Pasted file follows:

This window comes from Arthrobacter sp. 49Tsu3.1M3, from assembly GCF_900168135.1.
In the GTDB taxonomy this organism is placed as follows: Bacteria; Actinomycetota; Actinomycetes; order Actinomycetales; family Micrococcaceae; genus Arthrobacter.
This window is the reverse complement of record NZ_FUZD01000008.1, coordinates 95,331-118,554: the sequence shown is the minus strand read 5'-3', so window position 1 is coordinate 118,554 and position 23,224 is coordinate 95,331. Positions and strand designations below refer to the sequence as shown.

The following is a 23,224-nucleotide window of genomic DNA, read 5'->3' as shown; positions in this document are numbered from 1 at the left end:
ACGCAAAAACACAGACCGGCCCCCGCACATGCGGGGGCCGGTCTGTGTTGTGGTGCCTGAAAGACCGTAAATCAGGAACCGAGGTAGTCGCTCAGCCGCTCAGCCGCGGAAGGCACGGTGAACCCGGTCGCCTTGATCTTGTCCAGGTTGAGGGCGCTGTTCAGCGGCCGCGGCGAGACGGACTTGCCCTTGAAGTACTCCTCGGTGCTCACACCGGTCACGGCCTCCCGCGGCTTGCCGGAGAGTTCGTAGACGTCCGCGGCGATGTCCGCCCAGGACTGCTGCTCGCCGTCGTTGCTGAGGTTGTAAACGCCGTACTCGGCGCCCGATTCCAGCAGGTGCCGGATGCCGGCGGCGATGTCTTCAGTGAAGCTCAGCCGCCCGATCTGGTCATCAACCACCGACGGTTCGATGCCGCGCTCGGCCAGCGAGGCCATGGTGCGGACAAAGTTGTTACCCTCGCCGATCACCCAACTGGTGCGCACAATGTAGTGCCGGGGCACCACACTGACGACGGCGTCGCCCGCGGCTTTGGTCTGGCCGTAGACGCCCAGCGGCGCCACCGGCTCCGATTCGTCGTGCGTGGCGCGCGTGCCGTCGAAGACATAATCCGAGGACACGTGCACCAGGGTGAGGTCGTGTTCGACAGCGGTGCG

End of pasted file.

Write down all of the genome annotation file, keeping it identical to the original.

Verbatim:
This window comes from Arthrobacter sp. 49Tsu3.1M3, from assembly GCF_900168135.1.
In the GTDB taxonomy this organism is placed as follows: Bacteria; Actinomycetota; Actinomycetes; order Actinomycetales; family Micrococcaceae; genus Arthrobacter.
This window is the reverse complement of record NZ_FUZD01000008.1, coordinates 95,331-118,554: the sequence shown is the minus strand read 5'-3', so window position 1 is coordinate 118,554 and position 23,224 is coordinate 95,331. Positions and strand designations below refer to the sequence as shown.

The following is a 23,224-nucleotide window of genomic DNA, read 5'->3' as shown; positions in this document are numbered from 1 at the left end:
ACGCAAAAACACAGACCGGCCCCCGCACATGCGGGGGCCGGTCTGTGTTGTGGTGCCTGAAAGACCGTAAATCAGGAACCGAGGTAGTCGCTCAGCCGCTCAGCCGCGGAAGGCACGGTGAACCCGGTCGCCTTGATCTTGTCCAGGTTGAGGGCGCTGTTCAGCGGCCGCGGCGAGACGGACTTGCCCTTGAAGTACTCCTCGGTGCTCACACCGGTCACGGCCTCCCGCGGCTTGCCGGAGAGTTCGTAGACGTCCGCGGCGATGTCCGCCCAGGACTGCTGCTCGCCGTCGTTGCTGAGGTTGTAAACGCCGTACTCGGCGCCCGATTCCAGCAGGTGCCGGATGCCGGCGGCGATGTCTTCAGTGAAGCTCAGCCGCCCGATCTGGTCATCAACCACCGACGGTTCGATGCCGCGCTCGGCCAGCGAGGCCATGGTGCGGACAAAGTTGTTACCCTCGCCGATCACCCAACTGGTGCGCACAATGTAGTGCCGGGGCACCACACTGACGACGGCGTCGCCCGCGGCTTTGGTCTGGCCGTAGACGCCCAGCGGCGCCACCGGCTCCGATTCGTCGTGCGTGGCGCGCGTGCCGTCGAAGACATAATCCGAGGACACGTGCACCAGGGTGAGGTCGTGTTCGACAGCGGTGCG